Why Phyllis Schlafly Is Right (but Wrong) about Pornography

By Koppelman, Andrew | Harvard Journal of Law & Public Policy, Winter 2008 | Go to article overview

Why Phyllis Schlafly Is Right (but Wrong) about Pornography


Koppelman, Andrew, Harvard Journal of Law & Public Policy


Phyllis Schlafly is wrong about the regulation of pornography, but her views need to be taken more seriously than they typically are in the overwhelmingly liberal academy. She represents an important tradition in thinking about gender issues, and she has advanced her views vigorously and articulately.

Schlafly's preeminent concern is to preserve a pattern of gender-specific roles and relations that, she thinks, have helped protect women and children from desertion and abuse. She wants to suppress pornography because it helps to reinforce a vernacular masculine culture that is indifferent or even hostile to the needs of women and children. Schlafly's worries about this culture are legitimate. But the suppression of pornography, I will conclude, is the wrong solution to the problem.

I. SCHLAFLY ON PORNOGRAPHY

Schlafly has argued that

   [p]ornography can be best defined as the degradation of woman. It
   exploits women individually and as a group in the most offensive,
   degrading, and cruel way. In the modern jargon, pornography is the
   most "sexist" activity of all.

   The women's liberationists prove their hypocrisy by their
   nonattitude toward pornography. They profess outrage at the
   role-concept fostered by school textbooks that include pictures of
   women in the home as wives and mothers, but they raise no protest
   about the role-concept fostered by obscene pictures of women as
   playthings for male lust and sadism in obscene and "bondage" books,
   magazines, and movies. (1)

Schlafly wants to suppress pornography precisely because of the way in which it socializes men. "Pornography cannot be victimless because its very essence demands that a victim be subordinate. One cannot be an abuser unless there is an abused. Pornography portrays the past abuse, and pornography is a tool to facilitate future abuse." (2) The testimonies of women abused either in the making of pornography or by men who have consumed pornography--testimonies that Schlafly collected in an edited volume--"prove that pornography is addictive, and that those who become addicted crave more bizarre and more perverted pornography, and become more callous toward their victims." (3) The basic problem is the effect of pornography on the way that men think. "Pornography changes the perceptions and attitudes of men toward women, individually and collectively," she writes, "and desensitizes men so that what was once repulsive and unthinkable eventually becomes not only acceptable but desirable. What was once mere fantasy becomes reality. Thus conditioned and stimulated by pornography, the user seeks a victim." (4) Pornography, she argues, should be regarded as a "public nuisance." (5)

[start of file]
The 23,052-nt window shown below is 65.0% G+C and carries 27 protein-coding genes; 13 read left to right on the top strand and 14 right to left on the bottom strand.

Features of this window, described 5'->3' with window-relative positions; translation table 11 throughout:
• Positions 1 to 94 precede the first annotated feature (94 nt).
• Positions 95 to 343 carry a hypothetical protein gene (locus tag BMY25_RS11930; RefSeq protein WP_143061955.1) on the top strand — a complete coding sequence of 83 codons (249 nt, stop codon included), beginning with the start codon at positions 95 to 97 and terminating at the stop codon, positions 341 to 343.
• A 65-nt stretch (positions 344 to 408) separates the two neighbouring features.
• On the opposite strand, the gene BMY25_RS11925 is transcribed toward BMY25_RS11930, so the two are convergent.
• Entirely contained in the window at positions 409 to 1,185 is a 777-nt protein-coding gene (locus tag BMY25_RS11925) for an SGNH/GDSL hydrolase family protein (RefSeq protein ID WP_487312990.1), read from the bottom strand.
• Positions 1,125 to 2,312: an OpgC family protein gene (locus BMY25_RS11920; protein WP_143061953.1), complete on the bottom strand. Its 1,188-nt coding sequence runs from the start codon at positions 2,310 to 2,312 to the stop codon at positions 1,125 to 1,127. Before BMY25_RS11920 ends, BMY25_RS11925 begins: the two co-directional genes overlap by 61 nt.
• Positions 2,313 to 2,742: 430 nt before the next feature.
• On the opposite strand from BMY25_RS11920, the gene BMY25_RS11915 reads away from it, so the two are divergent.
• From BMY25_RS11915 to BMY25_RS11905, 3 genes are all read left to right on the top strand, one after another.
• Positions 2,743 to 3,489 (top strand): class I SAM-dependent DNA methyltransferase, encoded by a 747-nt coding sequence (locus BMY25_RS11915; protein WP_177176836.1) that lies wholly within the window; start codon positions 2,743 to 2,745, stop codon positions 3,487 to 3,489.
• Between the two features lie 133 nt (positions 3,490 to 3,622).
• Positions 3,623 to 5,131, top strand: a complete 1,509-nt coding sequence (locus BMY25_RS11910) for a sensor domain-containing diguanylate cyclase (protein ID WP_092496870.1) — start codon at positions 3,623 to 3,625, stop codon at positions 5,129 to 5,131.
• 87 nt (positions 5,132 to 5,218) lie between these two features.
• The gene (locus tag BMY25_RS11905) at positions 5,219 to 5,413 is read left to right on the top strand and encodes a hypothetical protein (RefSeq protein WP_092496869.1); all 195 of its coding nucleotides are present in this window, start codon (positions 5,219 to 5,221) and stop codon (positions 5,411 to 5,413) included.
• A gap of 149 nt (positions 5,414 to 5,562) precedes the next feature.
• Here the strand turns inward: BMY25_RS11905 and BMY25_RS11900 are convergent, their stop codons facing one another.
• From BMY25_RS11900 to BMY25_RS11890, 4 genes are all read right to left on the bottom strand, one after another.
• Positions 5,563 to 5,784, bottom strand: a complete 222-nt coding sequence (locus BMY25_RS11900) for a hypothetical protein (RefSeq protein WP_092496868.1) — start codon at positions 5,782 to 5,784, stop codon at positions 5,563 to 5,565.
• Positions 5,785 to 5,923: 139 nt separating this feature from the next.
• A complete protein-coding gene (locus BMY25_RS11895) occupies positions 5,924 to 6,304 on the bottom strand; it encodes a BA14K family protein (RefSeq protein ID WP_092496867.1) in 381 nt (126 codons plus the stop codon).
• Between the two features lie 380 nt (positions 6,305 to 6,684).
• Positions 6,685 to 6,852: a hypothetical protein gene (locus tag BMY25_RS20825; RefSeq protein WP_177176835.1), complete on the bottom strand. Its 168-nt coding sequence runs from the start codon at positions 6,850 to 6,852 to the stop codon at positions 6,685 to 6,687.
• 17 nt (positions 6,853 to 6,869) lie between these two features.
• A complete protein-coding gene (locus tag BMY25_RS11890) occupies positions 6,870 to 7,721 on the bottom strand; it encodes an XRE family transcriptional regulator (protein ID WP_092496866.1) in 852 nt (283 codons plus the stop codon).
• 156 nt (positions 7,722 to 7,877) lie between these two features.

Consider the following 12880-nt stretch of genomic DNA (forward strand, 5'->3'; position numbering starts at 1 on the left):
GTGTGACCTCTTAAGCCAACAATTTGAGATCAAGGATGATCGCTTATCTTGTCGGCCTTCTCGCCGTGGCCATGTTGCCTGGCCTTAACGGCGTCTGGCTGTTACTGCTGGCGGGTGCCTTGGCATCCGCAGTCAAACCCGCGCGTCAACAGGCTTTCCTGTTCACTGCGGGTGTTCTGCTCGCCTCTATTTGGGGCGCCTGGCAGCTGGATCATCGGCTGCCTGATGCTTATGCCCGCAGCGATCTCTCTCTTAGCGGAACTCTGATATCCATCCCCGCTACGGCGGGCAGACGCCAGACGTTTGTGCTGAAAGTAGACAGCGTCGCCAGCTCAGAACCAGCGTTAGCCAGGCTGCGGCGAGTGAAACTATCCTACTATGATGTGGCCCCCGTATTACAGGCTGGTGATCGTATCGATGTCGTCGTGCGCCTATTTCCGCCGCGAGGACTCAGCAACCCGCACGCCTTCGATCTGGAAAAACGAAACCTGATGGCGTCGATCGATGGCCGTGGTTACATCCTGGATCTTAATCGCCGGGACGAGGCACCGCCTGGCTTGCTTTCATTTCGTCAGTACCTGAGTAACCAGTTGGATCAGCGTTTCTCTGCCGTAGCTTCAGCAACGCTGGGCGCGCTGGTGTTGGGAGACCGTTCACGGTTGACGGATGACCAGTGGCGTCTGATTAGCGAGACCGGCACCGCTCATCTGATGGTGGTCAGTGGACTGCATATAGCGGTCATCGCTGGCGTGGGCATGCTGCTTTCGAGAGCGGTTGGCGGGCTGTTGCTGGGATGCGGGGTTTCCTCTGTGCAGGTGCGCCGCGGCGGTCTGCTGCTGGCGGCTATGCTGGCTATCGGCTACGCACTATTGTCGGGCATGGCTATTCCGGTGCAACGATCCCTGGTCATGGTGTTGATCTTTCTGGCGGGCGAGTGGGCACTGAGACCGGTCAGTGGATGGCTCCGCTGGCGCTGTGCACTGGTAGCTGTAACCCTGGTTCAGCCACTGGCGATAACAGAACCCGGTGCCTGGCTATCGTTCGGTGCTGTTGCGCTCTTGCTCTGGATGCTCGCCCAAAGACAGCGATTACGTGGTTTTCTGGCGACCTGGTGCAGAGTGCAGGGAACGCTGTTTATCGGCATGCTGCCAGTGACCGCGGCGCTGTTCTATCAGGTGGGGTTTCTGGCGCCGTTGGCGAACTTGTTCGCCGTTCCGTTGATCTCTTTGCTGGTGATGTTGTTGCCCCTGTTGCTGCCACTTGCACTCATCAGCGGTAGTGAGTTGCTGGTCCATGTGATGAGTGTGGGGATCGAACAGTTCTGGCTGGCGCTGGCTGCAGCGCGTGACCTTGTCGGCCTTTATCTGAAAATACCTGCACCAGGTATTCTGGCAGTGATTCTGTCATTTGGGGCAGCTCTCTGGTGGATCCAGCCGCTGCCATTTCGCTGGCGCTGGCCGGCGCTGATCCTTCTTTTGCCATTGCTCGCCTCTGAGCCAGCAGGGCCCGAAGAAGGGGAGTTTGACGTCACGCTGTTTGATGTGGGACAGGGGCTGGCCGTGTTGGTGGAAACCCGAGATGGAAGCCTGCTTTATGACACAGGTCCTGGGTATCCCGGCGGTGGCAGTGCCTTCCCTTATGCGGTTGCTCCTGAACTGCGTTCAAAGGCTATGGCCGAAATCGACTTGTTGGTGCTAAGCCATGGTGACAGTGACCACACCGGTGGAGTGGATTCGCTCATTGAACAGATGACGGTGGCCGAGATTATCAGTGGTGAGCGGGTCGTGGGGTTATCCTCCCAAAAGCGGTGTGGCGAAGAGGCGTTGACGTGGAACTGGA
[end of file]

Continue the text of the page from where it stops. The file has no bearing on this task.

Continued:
The claims just quoted are wildly overstated. Schlafly suggests that pornography provokes sexual violence. The correlation between pornography and sexual violence, however, is strong only among a very small subset of already pathological men, comprising less than one percent of the male population. (6) In the aggregate, it appears that the availability of pornography actually reduces the frequency of sexual assault. (7) It is true that women have often been abused during the production of pornography, but abuses of this kind are ubiquitous in illegal markets, and they appear to have become relatively rare in the porn industry now that producers are permitted to operate openly in some parts of the country. (8) There is anecdotal evidence that some consumers of pornography become so transfixed by it as to lose all interest in relationships with actual people. (9) There is no good data, however, on the proportion of consumers for whom this is true, and no principled distinction can be made between this and other socially isolating behavior (such as too many hours spent watching television); "addiction," therefore, is not a helpful metaphor for the problem. (10)

Despite these caveats about Schlafly's arguments, the deeper concern she identifies is worth investigating. …

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